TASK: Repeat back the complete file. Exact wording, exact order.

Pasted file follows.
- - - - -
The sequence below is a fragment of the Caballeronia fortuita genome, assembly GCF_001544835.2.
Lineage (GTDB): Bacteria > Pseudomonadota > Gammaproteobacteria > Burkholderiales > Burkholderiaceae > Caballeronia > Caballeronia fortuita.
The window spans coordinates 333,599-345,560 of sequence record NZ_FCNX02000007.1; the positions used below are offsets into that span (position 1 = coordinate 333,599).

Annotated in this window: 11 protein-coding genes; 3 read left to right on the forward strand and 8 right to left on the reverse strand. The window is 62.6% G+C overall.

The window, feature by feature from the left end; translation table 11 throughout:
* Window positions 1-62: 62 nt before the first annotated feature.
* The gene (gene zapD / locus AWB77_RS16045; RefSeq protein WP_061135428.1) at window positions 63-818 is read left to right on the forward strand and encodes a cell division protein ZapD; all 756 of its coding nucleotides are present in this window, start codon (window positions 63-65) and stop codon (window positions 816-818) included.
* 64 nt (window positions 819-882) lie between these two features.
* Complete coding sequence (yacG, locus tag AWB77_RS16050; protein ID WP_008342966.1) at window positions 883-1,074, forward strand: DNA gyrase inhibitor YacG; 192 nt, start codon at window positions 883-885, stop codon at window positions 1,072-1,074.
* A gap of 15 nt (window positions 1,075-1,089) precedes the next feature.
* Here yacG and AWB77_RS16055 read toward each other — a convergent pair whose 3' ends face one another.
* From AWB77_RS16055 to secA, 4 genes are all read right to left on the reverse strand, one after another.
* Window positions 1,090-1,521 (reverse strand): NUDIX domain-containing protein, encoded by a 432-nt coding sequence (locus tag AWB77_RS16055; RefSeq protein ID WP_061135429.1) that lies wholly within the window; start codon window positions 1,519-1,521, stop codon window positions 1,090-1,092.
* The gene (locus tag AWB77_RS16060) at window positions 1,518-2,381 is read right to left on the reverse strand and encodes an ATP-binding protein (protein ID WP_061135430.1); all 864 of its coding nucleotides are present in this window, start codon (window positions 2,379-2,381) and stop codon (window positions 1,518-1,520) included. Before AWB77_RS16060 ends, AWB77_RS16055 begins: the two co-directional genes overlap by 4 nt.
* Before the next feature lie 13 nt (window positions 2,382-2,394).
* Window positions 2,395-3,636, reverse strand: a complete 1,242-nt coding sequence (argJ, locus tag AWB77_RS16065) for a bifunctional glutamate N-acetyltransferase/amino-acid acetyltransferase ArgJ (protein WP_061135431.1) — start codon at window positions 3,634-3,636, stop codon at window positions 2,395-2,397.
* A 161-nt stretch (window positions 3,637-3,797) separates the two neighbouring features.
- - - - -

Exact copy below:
The sequence below is a fragment of the Caballeronia fortuita genome, assembly GCF_001544835.2.
Lineage (GTDB): Bacteria > Pseudomonadota > Gammaproteobacteria > Burkholderiales > Burkholderiaceae > Caballeronia > Caballeronia fortuita.
The window spans coordinates 333,599-345,560 of sequence record NZ_FCNX02000007.1; the positions used below are offsets into that span (position 1 = coordinate 333,599).

Annotated in this window: 11 protein-coding genes; 3 read left to right on the forward strand and 8 right to left on the reverse strand. The window is 62.6% G+C overall.

The window, feature by feature from the left end; translation table 11 throughout:
* Window positions 1-62: 62 nt before the first annotated feature.
* The gene (gene zapD / locus AWB77_RS16045; RefSeq protein WP_061135428.1) at window positions 63-818 is read left to right on the forward strand and encodes a cell division protein ZapD; all 756 of its coding nucleotides are present in this window, start codon (window positions 63-65) and stop codon (window positions 816-818) included.
* 64 nt (window positions 819-882) lie between these two features.
* Complete coding sequence (yacG, locus tag AWB77_RS16050; protein ID WP_008342966.1) at window positions 883-1,074, forward strand: DNA gyrase inhibitor YacG; 192 nt, start codon at window positions 883-885, stop codon at window positions 1,072-1,074.
* A gap of 15 nt (window positions 1,075-1,089) precedes the next feature.
* Here yacG and AWB77_RS16055 read toward each other — a convergent pair whose 3' ends face one another.
* From AWB77_RS16055 to secA, 4 genes are all read right to left on the reverse strand, one after another.
* Window positions 1,090-1,521 (reverse strand): NUDIX domain-containing protein, encoded by a 432-nt coding sequence (locus tag AWB77_RS16055; RefSeq protein ID WP_061135429.1) that lies wholly within the window; start codon window positions 1,519-1,521, stop codon window positions 1,090-1,092.
* The gene (locus tag AWB77_RS16060) at window positions 1,518-2,381 is read right to left on the reverse strand and encodes an ATP-binding protein (protein ID WP_061135430.1); all 864 of its coding nucleotides are present in this window, start codon (window positions 2,379-2,381) and stop codon (window positions 1,518-1,520) included. Before AWB77_RS16060 ends, AWB77_RS16055 begins: the two co-directional genes overlap by 4 nt.
* Before the next feature lie 13 nt (window positions 2,382-2,394).
* Window positions 2,395-3,636, reverse strand: a complete 1,242-nt coding sequence (argJ, locus tag AWB77_RS16065) for a bifunctional glutamate N-acetyltransferase/amino-acid acetyltransferase ArgJ (protein WP_061135431.1) — start codon at window positions 3,634-3,636, stop codon at window positions 2,395-2,397.
* A 161-nt stretch (window positions 3,637-3,797) separates the two neighbouring features.